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Efficient Rounds

A more organized approach was used for today. We were able to round on the entire service (120 + patients) before breakfast. A quick meal and then off to casting rounds while part of the team retrieved supplies from the depot. Cases moved smoothly, but we were realizing that every patient was infected – wounds that were closed, wounds that were open, wounds that we thought would be closed – it was all infected and this continued to be a source of frustration.

Surgery Team

Photo by Samir Mehta

We were still waiting for radiographs from our cases from the day before. Rounds continued to produce more cases.  We completed ten cases. Derek actually performed a “wet” read of a post-operative radiograph from the day before – it was hanging up wet, drying as it was developing … no PACS system here.

A Drop in the Ocean?

Wound rounds were a bit surprising – the sheer number of infected or rather “pseudo-infected” wounds … some with pseudomonas and others with some other microbe … more cases, of course, came about …

I wonder what it is that we do here – how it even makes any bit of difference when there is no follow-up really, no prosthetic care, no therapists to do crutch training, fly swatters in the corners of the operating room. Is there really any benefit to what we are doing or is it simply a drop of water in an ocean of wreckage?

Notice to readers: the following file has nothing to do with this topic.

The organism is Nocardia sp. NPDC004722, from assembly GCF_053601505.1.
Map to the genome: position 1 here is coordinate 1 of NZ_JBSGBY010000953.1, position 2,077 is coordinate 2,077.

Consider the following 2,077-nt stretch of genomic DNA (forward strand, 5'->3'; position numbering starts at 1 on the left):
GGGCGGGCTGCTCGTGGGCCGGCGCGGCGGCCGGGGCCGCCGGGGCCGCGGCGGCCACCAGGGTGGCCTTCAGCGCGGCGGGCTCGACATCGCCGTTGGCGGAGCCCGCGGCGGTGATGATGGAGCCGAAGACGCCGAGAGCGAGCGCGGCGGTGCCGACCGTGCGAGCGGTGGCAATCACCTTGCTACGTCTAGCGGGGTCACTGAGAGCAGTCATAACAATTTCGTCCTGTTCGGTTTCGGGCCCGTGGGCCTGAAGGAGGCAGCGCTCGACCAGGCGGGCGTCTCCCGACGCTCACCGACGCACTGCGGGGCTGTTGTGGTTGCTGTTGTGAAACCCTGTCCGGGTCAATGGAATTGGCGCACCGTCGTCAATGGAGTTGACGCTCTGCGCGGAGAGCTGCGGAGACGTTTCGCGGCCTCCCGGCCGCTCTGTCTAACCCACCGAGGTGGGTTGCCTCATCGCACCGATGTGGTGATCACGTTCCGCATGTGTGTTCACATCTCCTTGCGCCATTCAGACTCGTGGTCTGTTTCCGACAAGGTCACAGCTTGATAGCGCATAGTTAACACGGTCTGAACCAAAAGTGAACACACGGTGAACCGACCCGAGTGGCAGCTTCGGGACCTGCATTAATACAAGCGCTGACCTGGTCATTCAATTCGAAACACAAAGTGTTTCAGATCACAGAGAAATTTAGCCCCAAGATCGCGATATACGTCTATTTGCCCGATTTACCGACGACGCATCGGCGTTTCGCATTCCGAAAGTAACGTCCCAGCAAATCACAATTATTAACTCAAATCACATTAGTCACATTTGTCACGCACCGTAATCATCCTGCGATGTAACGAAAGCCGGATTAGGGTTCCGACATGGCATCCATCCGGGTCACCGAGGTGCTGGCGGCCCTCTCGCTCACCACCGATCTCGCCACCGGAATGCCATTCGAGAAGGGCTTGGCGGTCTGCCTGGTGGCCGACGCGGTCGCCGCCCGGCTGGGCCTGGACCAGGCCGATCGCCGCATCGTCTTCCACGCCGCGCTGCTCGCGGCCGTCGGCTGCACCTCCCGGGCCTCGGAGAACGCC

And now what – it is 819 PM.  I have a Prestige in front of me. It’s supposed to be the best Haitian beer but I can’t taste anything right now. I barely have the ability to write complete sentences. I need to take a shower. It’s been a few days. 

Time-Out Policy for Quality

We’ve instituted a time-out policy here in Cange. The radiographs are unlabeled (no markers with D or G – left or right), difficulty with language, splints or casts on the opposite extremity or bilateral injuries, incorrect patient lists (which are essential given that these patients are constantly changing, moving, or just plain unknown), consents that are very basic (“operation” as opposed to “left lower extremity open reduction and internal fixation” with all risks and benefits explained).  We are hoping that by introducing these policies that we can improve the quality of care being provided.

Pediatrics Ward

Photo by Michael Ashburn

Tracking the Wards

We’ve also affectionately renamed parts of the hospital complex as “SICU” (surgery floor), “MICU” (essentially has become a surgery floor), and “the Dungeon” (an extension of the surgery floor) which adds to the Peds ward and the Church (which was the Clinic).  Patients are constantly being moved all over and it is hard to keep track of where and who we are taking care of … or what we are taking care of.


This report was written by Samir Mehta, MD, during his participation in Haitian relief efforts through Penn Medicine in coordination with Partners in Health.


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